Orders, Decorations, Medals and Militaria

To be Sold on: 17 July 2019

Estimate: £4,000 - £5,000

An Albert Medal Second Class for Land awarded to Mr. W. Thomas, Colliery Manager, for his gallantry in rescuing five trapped Welsh miners at the Tynewydd Colliery in the Rhondda Valley after a nine-day imprisonment in April 1877- the gallantry of the rescue party was so great, and public opinion so strong, that the Albert Medal for Land was instituted as a result- 4 Albert Medals in gold and 21 Albert Medals in bronze were awarded to the rescue party- the first Albert Medals for Land ever awarded

Albert Medal, 2nd Class, for Gallantry in Saving Life on Land, bronze and enamel, the reverse officially engraved ‘Presented in the name of Her Majesty to William Thomas, Colliery Manager, for saving life at the Tynewydd Colliery April 1877’, reverse of the crown with maker’s cartouché Phillips, Cockspur St., and officially numbered ‘No. 22’, on original narrow riband with top silver riband buckle, in embossed leather case of issue, named ‘Presented in the name of Her Majesty to William Thomas, for Gallantry in Saving Life on Land’, nearly extremely fine £4,000-£5,000

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An Albert Medal Second Class for Land awarded to Mr. W. Thomas, Colliery Manager, for his gallantry in rescuing five trapped Welsh miners at the Tynewydd Colliery in the Rhondda Valley after a nine-day imprisonment in April 1877- the gallantry of the rescue party was so great, and public opinion so strong, that the Albert Medal for Land was instituted as a result- 4 Albert Medals in gold and 21 Albert Medals in bronze were awarded to the rescue party- the first Albert Medals for Land ever awarded

Albert Medal, 2nd Class, for Gallantry in Saving Life on Land, bronze and enamel, the reverse officially engraved ‘Presented in the name of Her Majesty to William Thomas, Colliery Manager, for saving life at the Tynewydd Colliery April 1877’, reverse of the crown with maker’s cartouché Phillips, Cockspur St., and officially numbered ‘No. 22’, on original narrow riband with top silver riband buckle, in embossed leather case of issue, named ‘Presented in the name of Her Majesty to William Thomas, for Gallantry in Saving Life on Land’, nearly extremely fine £4,000-£5,000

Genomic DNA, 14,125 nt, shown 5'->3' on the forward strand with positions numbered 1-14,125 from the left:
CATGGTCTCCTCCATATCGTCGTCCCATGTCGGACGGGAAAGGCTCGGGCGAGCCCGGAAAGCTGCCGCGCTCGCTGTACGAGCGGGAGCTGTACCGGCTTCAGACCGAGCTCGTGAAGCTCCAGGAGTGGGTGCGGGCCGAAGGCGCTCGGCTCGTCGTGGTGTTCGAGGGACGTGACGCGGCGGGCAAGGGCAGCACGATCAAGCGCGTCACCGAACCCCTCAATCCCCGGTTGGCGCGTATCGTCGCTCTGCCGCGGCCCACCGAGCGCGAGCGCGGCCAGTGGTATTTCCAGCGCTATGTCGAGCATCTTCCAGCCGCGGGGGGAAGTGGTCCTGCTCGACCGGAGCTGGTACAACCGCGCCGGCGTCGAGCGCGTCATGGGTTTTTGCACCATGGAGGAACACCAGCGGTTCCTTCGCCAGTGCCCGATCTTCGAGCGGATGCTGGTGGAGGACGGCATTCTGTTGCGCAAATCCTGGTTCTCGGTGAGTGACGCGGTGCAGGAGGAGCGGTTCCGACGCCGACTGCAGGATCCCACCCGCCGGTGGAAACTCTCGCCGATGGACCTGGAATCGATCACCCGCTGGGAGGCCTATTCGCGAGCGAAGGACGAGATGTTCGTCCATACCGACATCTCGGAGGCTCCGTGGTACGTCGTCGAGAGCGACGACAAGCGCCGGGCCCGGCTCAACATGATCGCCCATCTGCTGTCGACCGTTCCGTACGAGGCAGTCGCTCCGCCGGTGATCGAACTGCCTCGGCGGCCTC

A.M. London Gazette 7 August 1877:

‘On the 11th of April the Tynewydd Colliery, situated near Porth, in the Rhondda Valley, South Wales, was inundated with water from the old workings of the adjoining Cymmer Colliery. At the time of the inundation there were fourteen men in the pit, of whom four were unfortunately drowned, and one was killed by compressed air, leaving nine men imprisoned by the water; of this number four were released after eighteen hours’ imprisonment, and five after nine days’ imprisonment. It was in effecting the release of the latter five that those distinguished services were rendered which the conferring of the “Albert Medal of the Second Class” is intended to recognise.
From Thursday, April the 12th, when the operations for the rescue were commenced, until Friday, April the 20th, when the intervening barrier of coal had been cut through and the imprisoned men released, the above named men were present at different times, and, while being of valuable service in the rescue, exposed their own lives to the great danger which would have attended an outburst of water and compressed air, or an explosion of the inflammable gas which at different times during the rescue escaped under great pressure and in dangerous quantities.’


William Thomas, the Colliery Manager of the Resolven Colliery, near Neath, Glamorganshire, was awarded his Albert Medal for his role, as one of eleven Colliery Owners or Managers of nearby mines, that assisted in the rescue of the Welsh Colliers following their incarceration after the inundation at the Tynewydd Colliery on 11 April 1877. ‘The release, finally effected yesterday week, of the five survivors, four men and a boy, who had remained nine whole days and nights entombed alive, with no food but a little candle grease, in the recesses of a flooded coal pit has been hailed all over the country. Her Majesty the Queen has been graciously pleased to intimate her intention of bestowing the Albert Medal, which was instituted for the reward of “acts of gallantry in saving life at sea”, upon these humble men who hazarded their own lives in cutting through the coal to extricate their starving comrades. In answer to questions put to them by medical gentlemen, the imprisoned men said that all they had during their long incarceration was a small quantity of dirty water, and a little grease which dropped from a box containing the candles. As may be imagined, the poor fellows had not exactly measured the time they had been in their dreary solitude: one said they had only been in place seven days. Upon the little boy being got out, the first thing he asked was whether his father and brother were alive, and he was informed that they were all right. This, however, was a deception, as both were among the victims of the sad accident.’ (Illustrated London News, 28 April 1877 refers).

Until the Tynewydd disaster, the Albert Medal had only been given for bravery in saving life at sea. The courage of the Tynewydd Colliers, however, prompted Queen Victoria to also bestow the award of those saving life on land, announcing “The Albert Medal, hitherto only bestowed for gallantry in saving life at sea, shall be extended to similar actions on land, and that the first medals struck for this purpose shall be conferred on the heroic rescuers of the Welsh Miners.” Four Albert Medals in Gold, and 21 Albert Medals in bronze were awarded for this action, the first Albert Medals for Land ever awarded.